Fieldset
Afghanistan: "Patient numbers have increased tremendously"

An MSF medic working in Lashkar Gah shares the impact on healthcare they have witnessed amid the recent conflict and transfer of power

Amid the rapid transfer of power in Afghanistan, Médecins Sans Frontières / Doctors Without Borders (MSF) continues to run medical activities in five provinces across the country.

In Lashkar Gah, the situation is now calm, but there remains some anxiety and uncertainty. People who delayed getting medical help while there was active fighting are now coming to the MSF-supported Boost provincial hospital in southern Afghanistan.

As a result, over the past few days, the emergency room has been full, with many people suffering from respiratory and gastrointestinal problems, and trauma-related injuries as a result of the fighting and also road traffic accidents.

Between 15 and 21 August, over 3,600 patients received consultations in the emergency room and 415 were admitted to hospital.

Here, a medic working at Boost hospital shares their experience.

All photos in this article were taken before the recent events in Afghanistan. The image at the top of the page shows patients waiting for operations at Boost hospital in June 2016.


On 1 August I came to the Boost provincial hospital in Lashkar Gah and spent 13 days working there. The medical needs were very high; we received a lot of patients wounded in the fighting.

But most of our regular patients (sick children, pregnant women, patients in need of more routine surgical care), which previously numbered around 500 a day, stayed away because access to the hospital was at times made impossible by the fighting.

Our staff had little rest; when patients came in we would wake up and run to the emergency room. We stayed in the hospital to treat our patients. It was very dangerous outside.

After the fighting ended on 13 August, we stopped hearing the heavy sounds of airstrikes, rockets and mortars.

Some patients are coming in critical conditions because they waited until the fighting had stopped

The roads in the city and in the surrounding districts are open and people are, once again, coming to the hospital. Patient numbers have increased tremendously.

Over the last week or so, we are receiving over 700 patients a day in our emergency room, sometimes more than 800.

On 21 August we treated 862 people in our emergency room, which I think is the most we’ve ever received. Some patients are coming in critical conditions because they waited until the fighting had stopped.

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An MSF surgeon prepares for surgery to remove a kidney stone from a 63-year-old man in the operating theatre of Boost hospital, May 2021
An MSF surgeon prepares for surgery to remove a kidney stone from a 63-year-old man in the operating theatre of Boost hospital, May 2021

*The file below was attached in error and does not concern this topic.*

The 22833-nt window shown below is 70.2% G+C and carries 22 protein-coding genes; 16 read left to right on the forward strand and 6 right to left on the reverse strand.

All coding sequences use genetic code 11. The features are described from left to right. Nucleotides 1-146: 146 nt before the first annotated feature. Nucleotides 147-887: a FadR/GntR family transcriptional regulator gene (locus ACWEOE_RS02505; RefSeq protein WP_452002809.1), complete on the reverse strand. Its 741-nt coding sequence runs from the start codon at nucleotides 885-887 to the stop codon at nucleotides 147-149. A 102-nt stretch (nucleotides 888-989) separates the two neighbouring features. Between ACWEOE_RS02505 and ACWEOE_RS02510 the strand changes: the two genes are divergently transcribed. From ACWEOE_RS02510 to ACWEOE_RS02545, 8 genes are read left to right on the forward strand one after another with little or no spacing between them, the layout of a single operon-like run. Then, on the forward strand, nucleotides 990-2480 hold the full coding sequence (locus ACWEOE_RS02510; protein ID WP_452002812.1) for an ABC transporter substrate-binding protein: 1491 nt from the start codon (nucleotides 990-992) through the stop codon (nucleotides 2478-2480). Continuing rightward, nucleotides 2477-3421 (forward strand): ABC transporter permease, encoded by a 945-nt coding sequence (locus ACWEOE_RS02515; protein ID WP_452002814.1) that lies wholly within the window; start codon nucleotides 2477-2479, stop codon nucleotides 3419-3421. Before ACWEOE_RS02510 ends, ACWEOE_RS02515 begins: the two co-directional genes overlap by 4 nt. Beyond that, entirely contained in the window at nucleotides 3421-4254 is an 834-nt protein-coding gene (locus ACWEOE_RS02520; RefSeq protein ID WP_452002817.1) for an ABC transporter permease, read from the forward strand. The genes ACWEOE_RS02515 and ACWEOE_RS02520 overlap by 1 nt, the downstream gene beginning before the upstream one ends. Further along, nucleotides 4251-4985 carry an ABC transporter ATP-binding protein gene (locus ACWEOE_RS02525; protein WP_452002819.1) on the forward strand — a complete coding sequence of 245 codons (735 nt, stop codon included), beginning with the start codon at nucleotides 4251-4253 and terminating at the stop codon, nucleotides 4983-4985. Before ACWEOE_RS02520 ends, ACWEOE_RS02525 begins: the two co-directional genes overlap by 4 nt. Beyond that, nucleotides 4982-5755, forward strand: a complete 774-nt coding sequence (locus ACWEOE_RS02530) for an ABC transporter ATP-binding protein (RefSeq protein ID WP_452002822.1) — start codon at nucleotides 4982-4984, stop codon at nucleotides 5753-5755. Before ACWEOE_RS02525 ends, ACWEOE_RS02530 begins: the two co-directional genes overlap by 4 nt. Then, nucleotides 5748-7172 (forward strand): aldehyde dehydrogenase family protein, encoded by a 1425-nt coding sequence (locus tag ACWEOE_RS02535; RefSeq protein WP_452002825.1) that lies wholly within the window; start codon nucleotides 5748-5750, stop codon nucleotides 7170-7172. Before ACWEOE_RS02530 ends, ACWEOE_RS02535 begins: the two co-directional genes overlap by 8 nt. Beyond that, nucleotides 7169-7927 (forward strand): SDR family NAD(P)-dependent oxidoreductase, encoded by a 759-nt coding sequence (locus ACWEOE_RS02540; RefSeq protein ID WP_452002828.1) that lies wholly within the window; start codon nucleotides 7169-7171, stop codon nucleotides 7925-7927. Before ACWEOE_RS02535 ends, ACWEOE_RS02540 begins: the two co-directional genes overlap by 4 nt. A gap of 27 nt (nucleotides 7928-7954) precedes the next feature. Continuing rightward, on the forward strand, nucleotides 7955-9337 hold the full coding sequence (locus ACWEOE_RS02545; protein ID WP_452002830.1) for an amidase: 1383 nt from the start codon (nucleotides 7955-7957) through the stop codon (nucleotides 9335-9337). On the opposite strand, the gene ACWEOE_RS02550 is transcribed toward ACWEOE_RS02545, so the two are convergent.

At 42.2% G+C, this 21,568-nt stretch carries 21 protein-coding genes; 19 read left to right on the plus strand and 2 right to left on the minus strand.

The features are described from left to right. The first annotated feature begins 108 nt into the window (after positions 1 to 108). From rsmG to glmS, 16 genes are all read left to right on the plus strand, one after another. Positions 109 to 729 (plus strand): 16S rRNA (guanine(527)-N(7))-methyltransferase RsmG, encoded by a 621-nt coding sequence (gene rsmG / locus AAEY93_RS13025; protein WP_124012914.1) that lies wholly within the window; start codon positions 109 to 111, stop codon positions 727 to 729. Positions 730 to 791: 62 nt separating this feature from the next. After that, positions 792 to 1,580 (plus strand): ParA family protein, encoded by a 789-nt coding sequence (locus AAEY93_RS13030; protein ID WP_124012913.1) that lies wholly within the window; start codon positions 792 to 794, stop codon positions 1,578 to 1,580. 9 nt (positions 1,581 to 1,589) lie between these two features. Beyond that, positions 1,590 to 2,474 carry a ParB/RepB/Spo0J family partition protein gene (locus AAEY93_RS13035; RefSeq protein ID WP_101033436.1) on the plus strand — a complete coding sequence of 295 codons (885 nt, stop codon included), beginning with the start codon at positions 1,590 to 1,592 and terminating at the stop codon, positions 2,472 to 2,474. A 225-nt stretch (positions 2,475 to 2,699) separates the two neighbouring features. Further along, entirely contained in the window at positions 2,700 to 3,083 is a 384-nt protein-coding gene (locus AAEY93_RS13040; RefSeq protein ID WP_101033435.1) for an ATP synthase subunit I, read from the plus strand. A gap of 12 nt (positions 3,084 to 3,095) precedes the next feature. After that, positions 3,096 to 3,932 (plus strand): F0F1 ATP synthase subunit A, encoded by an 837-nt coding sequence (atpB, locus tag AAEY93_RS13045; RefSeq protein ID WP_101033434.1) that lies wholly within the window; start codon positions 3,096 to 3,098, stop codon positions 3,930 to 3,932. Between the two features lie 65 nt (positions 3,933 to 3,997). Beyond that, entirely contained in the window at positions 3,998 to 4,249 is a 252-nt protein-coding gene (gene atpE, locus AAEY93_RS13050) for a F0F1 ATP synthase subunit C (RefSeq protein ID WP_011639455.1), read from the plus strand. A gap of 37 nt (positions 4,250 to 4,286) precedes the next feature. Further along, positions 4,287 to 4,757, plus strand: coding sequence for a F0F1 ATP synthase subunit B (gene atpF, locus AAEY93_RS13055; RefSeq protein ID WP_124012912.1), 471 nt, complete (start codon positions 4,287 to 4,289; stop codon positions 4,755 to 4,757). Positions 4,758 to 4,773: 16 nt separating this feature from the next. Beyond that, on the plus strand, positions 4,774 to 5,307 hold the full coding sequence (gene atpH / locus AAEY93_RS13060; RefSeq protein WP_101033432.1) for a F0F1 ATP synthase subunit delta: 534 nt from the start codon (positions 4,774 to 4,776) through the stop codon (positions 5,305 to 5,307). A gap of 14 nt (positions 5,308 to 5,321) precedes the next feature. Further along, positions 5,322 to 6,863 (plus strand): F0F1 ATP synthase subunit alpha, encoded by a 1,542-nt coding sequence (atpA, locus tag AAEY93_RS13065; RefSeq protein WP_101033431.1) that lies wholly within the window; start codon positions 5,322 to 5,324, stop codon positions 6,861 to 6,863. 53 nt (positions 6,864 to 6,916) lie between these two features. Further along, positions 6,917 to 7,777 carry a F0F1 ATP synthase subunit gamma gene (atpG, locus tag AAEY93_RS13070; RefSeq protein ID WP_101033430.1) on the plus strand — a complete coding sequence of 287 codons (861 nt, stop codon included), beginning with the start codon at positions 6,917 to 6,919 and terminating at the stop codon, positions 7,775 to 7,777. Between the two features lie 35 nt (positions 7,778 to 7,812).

One reason we are seeing this huge number of patients at our hospital is, I think, because other local clinics are not able to meet the needs of the people.

We send around 200 less critical patients (known as green cases) to these clinics each day, but many come back reporting that the clinics don’t have the drugs they need or that they are closed due to a shortage of staff.

Our hospital is now full in terms of the number of patients we can admit. We have more than 300 patients already being treated in the hospital.

We already have more patients in our hospital than we have beds, so the more patients we receive in the emergency room, the greater the problem is finding space for them inside the hospital.

They are waiting a long time in the emergency room, while we try to find space. We have two patients to a bed in the paediatric ward, but we are still struggling to find room for everyone.

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Imran, suffering from a chest infection, is held by his mother in the female observation ward at Boost hospital, October 2020
Imran, suffering from a chest infection, is held by his mother in the female observation ward at Boost hospital, October 2020

So we assess the severity of each patient’s condition because the more severe things are the more they need admitting.

Each day, between 80 and 100 of the people we assess have severe enough conditions that they must be treated as inpatients in the hospital.

This forces us to discharge other patients to make room for them. This is one of the big challenges at the moment.

I don’t know how we can solve it in the long term, but for now we are decreasing the length of stay and discharge them with the medicine they need, unless they are in a very critical state.

Our intensive care unit is also full. All the districts are now open so that’s another reason we are receiving so many patients, as they are coming from outside the city.

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